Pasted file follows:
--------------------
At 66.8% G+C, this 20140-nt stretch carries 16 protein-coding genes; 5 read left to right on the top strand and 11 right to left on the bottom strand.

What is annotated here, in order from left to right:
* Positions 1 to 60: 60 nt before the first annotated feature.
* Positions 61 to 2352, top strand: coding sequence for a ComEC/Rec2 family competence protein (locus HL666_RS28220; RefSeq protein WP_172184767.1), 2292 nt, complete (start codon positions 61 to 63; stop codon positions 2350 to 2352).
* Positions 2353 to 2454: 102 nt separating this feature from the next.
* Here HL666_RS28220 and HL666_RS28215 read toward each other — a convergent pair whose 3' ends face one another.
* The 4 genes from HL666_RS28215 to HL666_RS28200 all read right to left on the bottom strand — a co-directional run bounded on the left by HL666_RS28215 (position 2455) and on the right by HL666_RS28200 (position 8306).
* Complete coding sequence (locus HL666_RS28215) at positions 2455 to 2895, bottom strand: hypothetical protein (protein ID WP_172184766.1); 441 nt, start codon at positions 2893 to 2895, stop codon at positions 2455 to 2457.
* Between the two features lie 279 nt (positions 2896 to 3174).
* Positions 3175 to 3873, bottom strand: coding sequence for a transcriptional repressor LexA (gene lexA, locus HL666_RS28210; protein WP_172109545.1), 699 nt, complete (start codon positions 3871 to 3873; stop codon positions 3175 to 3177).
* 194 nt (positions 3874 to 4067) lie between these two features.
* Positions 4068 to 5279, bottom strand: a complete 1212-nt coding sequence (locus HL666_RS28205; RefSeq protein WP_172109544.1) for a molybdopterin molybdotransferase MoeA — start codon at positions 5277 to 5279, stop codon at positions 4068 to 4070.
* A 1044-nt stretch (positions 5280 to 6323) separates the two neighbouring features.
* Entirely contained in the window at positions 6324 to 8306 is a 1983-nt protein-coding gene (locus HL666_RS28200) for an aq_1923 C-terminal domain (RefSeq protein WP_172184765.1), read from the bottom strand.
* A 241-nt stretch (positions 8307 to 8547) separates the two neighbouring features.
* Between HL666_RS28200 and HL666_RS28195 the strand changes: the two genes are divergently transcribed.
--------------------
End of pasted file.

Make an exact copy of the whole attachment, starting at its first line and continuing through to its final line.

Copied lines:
At 66.8% G+C, this 20140-nt stretch carries 16 protein-coding genes; 5 read left to right on the top strand and 11 right to left on the bottom strand.

What is annotated here, in order from left to right:
* Positions 1 to 60: 60 nt before the first annotated feature.
* Positions 61 to 2352, top strand: coding sequence for a ComEC/Rec2 family competence protein (locus HL666_RS28220; RefSeq protein WP_172184767.1), 2292 nt, complete (start codon positions 61 to 63; stop codon positions 2350 to 2352).
* Positions 2353 to 2454: 102 nt separating this feature from the next.
* Here HL666_RS28220 and HL666_RS28215 read toward each other — a convergent pair whose 3' ends face one another.
* The 4 genes from HL666_RS28215 to HL666_RS28200 all read right to left on the bottom strand — a co-directional run bounded on the left by HL666_RS28215 (position 2455) and on the right by HL666_RS28200 (position 8306).
* Complete coding sequence (locus HL666_RS28215) at positions 2455 to 2895, bottom strand: hypothetical protein (protein ID WP_172184766.1); 441 nt, start codon at positions 2893 to 2895, stop codon at positions 2455 to 2457.
* Between the two features lie 279 nt (positions 2896 to 3174).
* Positions 3175 to 3873, bottom strand: coding sequence for a transcriptional repressor LexA (gene lexA, locus HL666_RS28210; protein WP_172109545.1), 699 nt, complete (start codon positions 3871 to 3873; stop codon positions 3175 to 3177).
* 194 nt (positions 3874 to 4067) lie between these two features.
* Positions 4068 to 5279, bottom strand: a complete 1212-nt coding sequence (locus HL666_RS28205; RefSeq protein WP_172109544.1) for a molybdopterin molybdotransferase MoeA — start codon at positions 5277 to 5279, stop codon at positions 4068 to 4070.
* A 1044-nt stretch (positions 5280 to 6323) separates the two neighbouring features.
* Entirely contained in the window at positions 6324 to 8306 is a 1983-nt protein-coding gene (locus HL666_RS28200) for an aq_1923 C-terminal domain (RefSeq protein WP_172184765.1), read from the bottom strand.
* A 241-nt stretch (positions 8307 to 8547) separates the two neighbouring features.
* Between HL666_RS28200 and HL666_RS28195 the strand changes: the two genes are divergently transcribed.